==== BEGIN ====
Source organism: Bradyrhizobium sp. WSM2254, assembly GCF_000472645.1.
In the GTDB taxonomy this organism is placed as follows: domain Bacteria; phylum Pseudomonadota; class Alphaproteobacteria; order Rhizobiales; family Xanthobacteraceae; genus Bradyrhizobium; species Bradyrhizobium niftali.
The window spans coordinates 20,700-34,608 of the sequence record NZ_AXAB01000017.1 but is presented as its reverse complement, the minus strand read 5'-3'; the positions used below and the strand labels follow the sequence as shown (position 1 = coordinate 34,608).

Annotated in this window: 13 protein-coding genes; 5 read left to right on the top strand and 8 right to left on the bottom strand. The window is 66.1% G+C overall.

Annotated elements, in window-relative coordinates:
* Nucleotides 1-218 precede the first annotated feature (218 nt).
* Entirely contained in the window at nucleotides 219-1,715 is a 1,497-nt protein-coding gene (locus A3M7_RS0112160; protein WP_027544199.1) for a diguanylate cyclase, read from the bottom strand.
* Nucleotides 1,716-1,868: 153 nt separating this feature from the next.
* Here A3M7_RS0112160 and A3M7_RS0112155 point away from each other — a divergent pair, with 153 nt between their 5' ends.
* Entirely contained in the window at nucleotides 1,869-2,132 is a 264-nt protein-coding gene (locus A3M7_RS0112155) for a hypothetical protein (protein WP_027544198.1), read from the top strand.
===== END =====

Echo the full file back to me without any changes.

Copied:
Source organism: Bradyrhizobium sp. WSM2254, assembly GCF_000472645.1.
In the GTDB taxonomy this organism is placed as follows: domain Bacteria; phylum Pseudomonadota; class Alphaproteobacteria; order Rhizobiales; family Xanthobacteraceae; genus Bradyrhizobium; species Bradyrhizobium niftali.
The window spans coordinates 20,700-34,608 of the sequence record NZ_AXAB01000017.1 but is presented as its reverse complement, the minus strand read 5'-3'; the positions used below and the strand labels follow the sequence as shown (position 1 = coordinate 34,608).

Annotated in this window: 13 protein-coding genes; 5 read left to right on the top strand and 8 right to left on the bottom strand. The window is 66.1% G+C overall.

Annotated elements, in window-relative coordinates:
* Nucleotides 1-218 precede the first annotated feature (218 nt).
* Entirely contained in the window at nucleotides 219-1,715 is a 1,497-nt protein-coding gene (locus A3M7_RS0112160; protein WP_027544199.1) for a diguanylate cyclase, read from the bottom strand.
* Nucleotides 1,716-1,868: 153 nt separating this feature from the next.
* Here A3M7_RS0112160 and A3M7_RS0112155 point away from each other — a divergent pair, with 153 nt between their 5' ends.
* Entirely contained in the window at nucleotides 1,869-2,132 is a 264-nt protein-coding gene (locus A3M7_RS0112155) for a hypothetical protein (protein WP_027544198.1), read from the top strand.